Between January-June 2021, over 55,000 refugees and migrants (24 per cent children) arrived in Europe, a trend likely to continue for the rest of 2021. Italy registered over 20,000 new arrivals in the first half of 2021, overstretching the existing resources. Children remain highly vulnerable, with 88,000 children residing in camps and on the move requiring urgent care and protection in 2021.
Despite the gains made in recent years, humanitarian needs remain significant and capacities to respond are inadequate due to COVID-19 pandemic. Access to quality, appropriate health, nutrition, protection and education services and basic supplies is critical.
UNICEF requires US$47.8 million to support the humanitarian needs of refugee and migrant population. This signifies an increase from the initial requirement of US$36.4 million as costs related to UNICEF’s lead role in WASH, child protection, and non-formal education increased, while the target remained the same .
HUMANITARIAN SITUATION AND NEEDS
While the COVID-19 pandemic initially curtailed arrivals in 2020, the easing of related border controls and onset of more favorable weather conditions in spring have prompted the arrival of increasing numbers of people into Europe in 2021, an upward trend likely to continue throughout the warmer periods (August - October). Over 55,000 refugees and migrants (24 per cent children) arrived between January and June 2021. Italy registered almost a three-fold increase in new arrivals with over 20,000 being recorded in the first half of 2021. Greece observed a decreasing trend with 3,606 by end of June but is currently hosting the largest caseload (120,000, including 42,000 children, 3,328 who are unaccompanied). In the first half of 2021 new arrivals were registered in Serbia (nearly 21,000) , Bosnia and Herzegovina (nearly 7,500), Bulgaria (nearly 2,000) and Montenegro (nearly 1,400). With limited pathways to settling in destination countries, most will remain in tenuous conditions. In 2021, 88,000 children in camps and on the move need urgent care and protection.
Capacities for reception, identification, protection and integration, particularly alternative care options for unaccompanied children, remain insufficient. Vulnerable children, young people and families are living in unsafe and overcrowded accommodations, unable to access protection, and legal guardianship. Furthermore, COVID-19-related lockdowns and movement restrictions have generated overcrowded reception facilities, disrupted provision of critical services, restricted asylum procedures and family reunification, and continue to create challenges in 2021 with resurgence cases, including new variants.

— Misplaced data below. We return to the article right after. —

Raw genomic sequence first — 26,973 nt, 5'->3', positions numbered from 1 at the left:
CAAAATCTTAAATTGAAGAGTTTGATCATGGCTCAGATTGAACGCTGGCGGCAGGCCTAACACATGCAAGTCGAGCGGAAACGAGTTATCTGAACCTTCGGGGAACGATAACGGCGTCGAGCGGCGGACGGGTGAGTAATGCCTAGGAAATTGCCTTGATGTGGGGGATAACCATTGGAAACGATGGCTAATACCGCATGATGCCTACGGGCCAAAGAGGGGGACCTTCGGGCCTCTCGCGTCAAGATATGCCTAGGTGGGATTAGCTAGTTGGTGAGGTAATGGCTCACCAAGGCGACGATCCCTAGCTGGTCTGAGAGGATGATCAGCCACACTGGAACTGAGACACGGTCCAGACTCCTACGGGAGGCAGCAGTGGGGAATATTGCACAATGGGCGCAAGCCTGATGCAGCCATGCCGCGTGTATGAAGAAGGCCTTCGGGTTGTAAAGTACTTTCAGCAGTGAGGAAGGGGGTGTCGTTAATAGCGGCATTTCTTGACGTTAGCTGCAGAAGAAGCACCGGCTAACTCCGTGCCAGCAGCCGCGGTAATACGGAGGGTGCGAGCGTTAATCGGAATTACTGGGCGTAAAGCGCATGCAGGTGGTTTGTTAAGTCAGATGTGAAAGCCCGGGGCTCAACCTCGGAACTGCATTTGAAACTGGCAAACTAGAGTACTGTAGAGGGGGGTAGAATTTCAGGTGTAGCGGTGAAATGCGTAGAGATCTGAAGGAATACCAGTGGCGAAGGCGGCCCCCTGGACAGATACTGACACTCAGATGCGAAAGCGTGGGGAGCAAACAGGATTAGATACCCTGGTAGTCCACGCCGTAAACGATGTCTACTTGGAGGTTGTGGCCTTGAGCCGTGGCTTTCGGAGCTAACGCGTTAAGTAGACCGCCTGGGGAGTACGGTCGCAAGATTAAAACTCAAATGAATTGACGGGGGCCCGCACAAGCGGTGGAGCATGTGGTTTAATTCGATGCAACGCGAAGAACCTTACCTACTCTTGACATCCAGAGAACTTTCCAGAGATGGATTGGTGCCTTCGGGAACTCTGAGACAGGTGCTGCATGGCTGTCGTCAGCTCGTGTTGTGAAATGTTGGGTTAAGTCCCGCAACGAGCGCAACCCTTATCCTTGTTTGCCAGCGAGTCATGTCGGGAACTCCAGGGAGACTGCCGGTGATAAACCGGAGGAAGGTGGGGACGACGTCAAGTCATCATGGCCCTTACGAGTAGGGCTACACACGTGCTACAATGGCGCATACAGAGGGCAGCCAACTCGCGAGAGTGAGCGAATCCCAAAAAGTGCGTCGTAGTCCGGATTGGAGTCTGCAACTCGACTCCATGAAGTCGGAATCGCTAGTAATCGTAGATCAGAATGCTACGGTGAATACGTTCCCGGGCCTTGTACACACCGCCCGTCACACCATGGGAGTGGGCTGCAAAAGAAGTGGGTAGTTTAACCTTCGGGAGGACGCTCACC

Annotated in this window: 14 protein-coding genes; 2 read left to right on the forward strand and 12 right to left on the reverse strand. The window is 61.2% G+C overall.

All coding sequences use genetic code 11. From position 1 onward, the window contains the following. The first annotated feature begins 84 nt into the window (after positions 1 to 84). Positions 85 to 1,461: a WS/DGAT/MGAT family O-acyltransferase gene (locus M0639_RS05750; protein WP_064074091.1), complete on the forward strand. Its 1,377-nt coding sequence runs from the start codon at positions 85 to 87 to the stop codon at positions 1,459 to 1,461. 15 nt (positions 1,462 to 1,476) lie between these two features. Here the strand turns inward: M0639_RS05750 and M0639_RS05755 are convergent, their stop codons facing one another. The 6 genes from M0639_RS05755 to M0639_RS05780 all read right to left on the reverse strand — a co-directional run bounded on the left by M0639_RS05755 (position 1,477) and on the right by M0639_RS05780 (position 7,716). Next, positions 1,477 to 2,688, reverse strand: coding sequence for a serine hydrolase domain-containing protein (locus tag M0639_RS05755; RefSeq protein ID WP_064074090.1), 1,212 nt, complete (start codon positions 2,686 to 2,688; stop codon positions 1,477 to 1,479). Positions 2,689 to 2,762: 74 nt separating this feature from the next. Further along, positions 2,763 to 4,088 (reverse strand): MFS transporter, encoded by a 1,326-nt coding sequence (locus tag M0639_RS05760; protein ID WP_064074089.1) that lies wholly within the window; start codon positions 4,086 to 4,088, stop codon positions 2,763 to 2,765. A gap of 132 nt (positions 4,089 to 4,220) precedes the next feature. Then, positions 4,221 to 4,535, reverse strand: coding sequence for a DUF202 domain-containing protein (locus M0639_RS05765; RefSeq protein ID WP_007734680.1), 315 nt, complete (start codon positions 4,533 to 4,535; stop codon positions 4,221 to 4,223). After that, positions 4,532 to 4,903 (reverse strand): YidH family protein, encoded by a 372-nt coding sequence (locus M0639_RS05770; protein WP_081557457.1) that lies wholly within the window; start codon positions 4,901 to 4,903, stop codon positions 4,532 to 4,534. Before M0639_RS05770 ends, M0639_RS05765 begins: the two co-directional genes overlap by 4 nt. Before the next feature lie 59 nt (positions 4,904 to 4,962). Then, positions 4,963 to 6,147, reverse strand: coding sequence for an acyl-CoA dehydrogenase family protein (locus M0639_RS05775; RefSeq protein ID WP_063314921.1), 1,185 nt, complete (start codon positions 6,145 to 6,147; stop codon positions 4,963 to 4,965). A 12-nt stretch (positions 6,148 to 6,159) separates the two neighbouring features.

The fire in Moria Centre, Greece, in September 2020 left 12,000 refugees and migrants (4,200 children) homeless, requiring UNICEF, in cooperation with the Greek authorities and relevant humanitarian actors, to lead a comprehensive WASH response on Lesvos island. On the mainland, while the Greek Government is positioning to take over ongoing services, there remains need for funding support to ensure critical child protection and non-formal education services in open accommodation sites.
In Italy, unprecedented surges in arrivals in 2021 have overstretched resources leaving refugees and migrants, including children, in overcrowded facilities with limited or no access to basic services in arrivals/transit centers in Apulia, Calabria, Lampedusa and Sicily and informal settlements in Rome. In accordance with official regulations to contain COVID-19, vulnerable migrants, including children, must adhere to mandatory quarantine with adults and families confined on boats at sea and vulnerable groups, including unaccompanied children, housed in quarantine centres.